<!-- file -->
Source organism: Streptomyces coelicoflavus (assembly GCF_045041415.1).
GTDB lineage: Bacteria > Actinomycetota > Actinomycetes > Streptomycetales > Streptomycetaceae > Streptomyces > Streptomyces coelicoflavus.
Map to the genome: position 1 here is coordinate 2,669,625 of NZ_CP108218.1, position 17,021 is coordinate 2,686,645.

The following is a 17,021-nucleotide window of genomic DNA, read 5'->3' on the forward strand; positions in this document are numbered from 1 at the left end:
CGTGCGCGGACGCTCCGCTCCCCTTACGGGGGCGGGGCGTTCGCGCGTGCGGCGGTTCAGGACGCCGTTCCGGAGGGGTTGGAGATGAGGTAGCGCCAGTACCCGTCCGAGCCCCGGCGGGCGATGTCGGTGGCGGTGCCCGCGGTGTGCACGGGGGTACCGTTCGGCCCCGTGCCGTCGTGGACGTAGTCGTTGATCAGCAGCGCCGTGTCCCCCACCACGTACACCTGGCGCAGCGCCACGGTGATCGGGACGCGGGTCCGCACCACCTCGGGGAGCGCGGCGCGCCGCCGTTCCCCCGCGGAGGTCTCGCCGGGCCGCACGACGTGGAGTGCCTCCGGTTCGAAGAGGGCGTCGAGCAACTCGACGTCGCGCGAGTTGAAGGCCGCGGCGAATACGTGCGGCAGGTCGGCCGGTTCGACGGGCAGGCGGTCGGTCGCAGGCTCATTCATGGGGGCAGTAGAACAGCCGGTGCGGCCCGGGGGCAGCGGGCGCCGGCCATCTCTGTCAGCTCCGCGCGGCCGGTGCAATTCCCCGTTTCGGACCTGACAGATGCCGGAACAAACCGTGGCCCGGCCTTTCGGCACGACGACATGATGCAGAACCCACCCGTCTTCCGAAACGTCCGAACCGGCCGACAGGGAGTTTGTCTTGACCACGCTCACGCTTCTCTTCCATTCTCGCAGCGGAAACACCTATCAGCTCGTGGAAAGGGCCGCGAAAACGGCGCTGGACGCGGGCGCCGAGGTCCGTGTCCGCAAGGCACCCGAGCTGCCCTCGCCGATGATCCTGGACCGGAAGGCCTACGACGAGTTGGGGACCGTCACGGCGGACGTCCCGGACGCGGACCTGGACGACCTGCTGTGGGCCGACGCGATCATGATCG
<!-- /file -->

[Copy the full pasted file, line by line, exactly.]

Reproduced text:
Source organism: Streptomyces coelicoflavus (assembly GCF_045041415.1).
GTDB lineage: Bacteria > Actinomycetota > Actinomycetes > Streptomycetales > Streptomycetaceae > Streptomyces > Streptomyces coelicoflavus.
Map to the genome: position 1 here is coordinate 2,669,625 of NZ_CP108218.1, position 17,021 is coordinate 2,686,645.

The following is a 17,021-nucleotide window of genomic DNA, read 5'->3' on the forward strand; positions in this document are numbered from 1 at the left end:
CGTGCGCGGACGCTCCGCTCCCCTTACGGGGGCGGGGCGTTCGCGCGTGCGGCGGTTCAGGACGCCGTTCCGGAGGGGTTGGAGATGAGGTAGCGCCAGTACCCGTCCGAGCCCCGGCGGGCGATGTCGGTGGCGGTGCCCGCGGTGTGCACGGGGGTACCGTTCGGCCCCGTGCCGTCGTGGACGTAGTCGTTGATCAGCAGCGCCGTGTCCCCCACCACGTACACCTGGCGCAGCGCCACGGTGATCGGGACGCGGGTCCGCACCACCTCGGGGAGCGCGGCGCGCCGCCGTTCCCCCGCGGAGGTCTCGCCGGGCCGCACGACGTGGAGTGCCTCCGGTTCGAAGAGGGCGTCGAGCAACTCGACGTCGCGCGAGTTGAAGGCCGCGGCGAATACGTGCGGCAGGTCGGCCGGTTCGACGGGCAGGCGGTCGGTCGCAGGCTCATTCATGGGGGCAGTAGAACAGCCGGTGCGGCCCGGGGGCAGCGGGCGCCGGCCATCTCTGTCAGCTCCGCGCGGCCGGTGCAATTCCCCGTTTCGGACCTGACAGATGCCGGAACAAACCGTGGCCCGGCCTTTCGGCACGACGACATGATGCAGAACCCACCCGTCTTCCGAAACGTCCGAACCGGCCGACAGGGAGTTTGTCTTGACCACGCTCACGCTTCTCTTCCATTCTCGCAGCGGAAACACCTATCAGCTCGTGGAAAGGGCCGCGAAAACGGCGCTGGACGCGGGCGCCGAGGTCCGTGTCCGCAAGGCACCCGAGCTGCCCTCGCCGATGATCCTGGACCGGAAGGCCTACGACGAGTTGGGGACCGTCACGGCGGACGTCCCGGACGCGGACCTGGACGACCTGCTGTGGGCCGACGCGATCATGATCG